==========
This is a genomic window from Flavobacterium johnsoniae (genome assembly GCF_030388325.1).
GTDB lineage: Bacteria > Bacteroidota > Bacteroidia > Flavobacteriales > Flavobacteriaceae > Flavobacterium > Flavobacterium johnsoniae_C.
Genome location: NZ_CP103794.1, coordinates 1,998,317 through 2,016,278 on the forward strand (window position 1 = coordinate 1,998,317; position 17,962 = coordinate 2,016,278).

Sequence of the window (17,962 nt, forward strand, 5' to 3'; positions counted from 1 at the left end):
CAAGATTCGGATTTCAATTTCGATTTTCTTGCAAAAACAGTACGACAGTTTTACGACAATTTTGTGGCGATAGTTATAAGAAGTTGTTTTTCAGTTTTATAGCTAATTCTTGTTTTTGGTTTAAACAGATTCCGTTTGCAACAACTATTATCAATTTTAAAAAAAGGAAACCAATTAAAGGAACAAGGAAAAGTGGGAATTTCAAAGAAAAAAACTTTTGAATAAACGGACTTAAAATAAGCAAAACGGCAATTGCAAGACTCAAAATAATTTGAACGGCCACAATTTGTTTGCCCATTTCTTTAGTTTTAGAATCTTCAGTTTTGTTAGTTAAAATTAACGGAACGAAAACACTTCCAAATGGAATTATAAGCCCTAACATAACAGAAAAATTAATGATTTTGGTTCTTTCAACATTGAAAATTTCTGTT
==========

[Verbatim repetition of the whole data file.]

This is a genomic window from Flavobacterium johnsoniae (genome assembly GCF_030388325.1).
GTDB lineage: Bacteria > Bacteroidota > Bacteroidia > Flavobacteriales > Flavobacteriaceae > Flavobacterium > Flavobacterium johnsoniae_C.
Genome location: NZ_CP103794.1, coordinates 1,998,317 through 2,016,278 on the forward strand (window position 1 = coordinate 1,998,317; position 17,962 = coordinate 2,016,278).

Sequence of the window (17,962 nt, forward strand, 5' to 3'; positions counted from 1 at the left end):
CAAGATTCGGATTTCAATTTCGATTTTCTTGCAAAAACAGTACGACAGTTTTACGACAATTTTGTGGCGATAGTTATAAGAAGTTGTTTTTCAGTTTTATAGCTAATTCTTGTTTTTGGTTTAAACAGATTCCGTTTGCAACAACTATTATCAATTTTAAAAAAAGGAAACCAATTAAAGGAACAAGGAAAAGTGGGAATTTCAAAGAAAAAAACTTTTGAATAAACGGACTTAAAATAAGCAAAACGGCAATTGCAAGACTCAAAATAATTTGAACGGCCACAATTTGTTTGCCCATTTCTTTAGTTTTAGAATCTTCAGTTTTGTTAGTTAAAATTAACGGAACGAAAACACTTCCAAATGGAATTATAAGCCCTAACATAACAGAAAAATTAATGATTTTGGTTCTTTCAACATTGAAAATTTCTGTT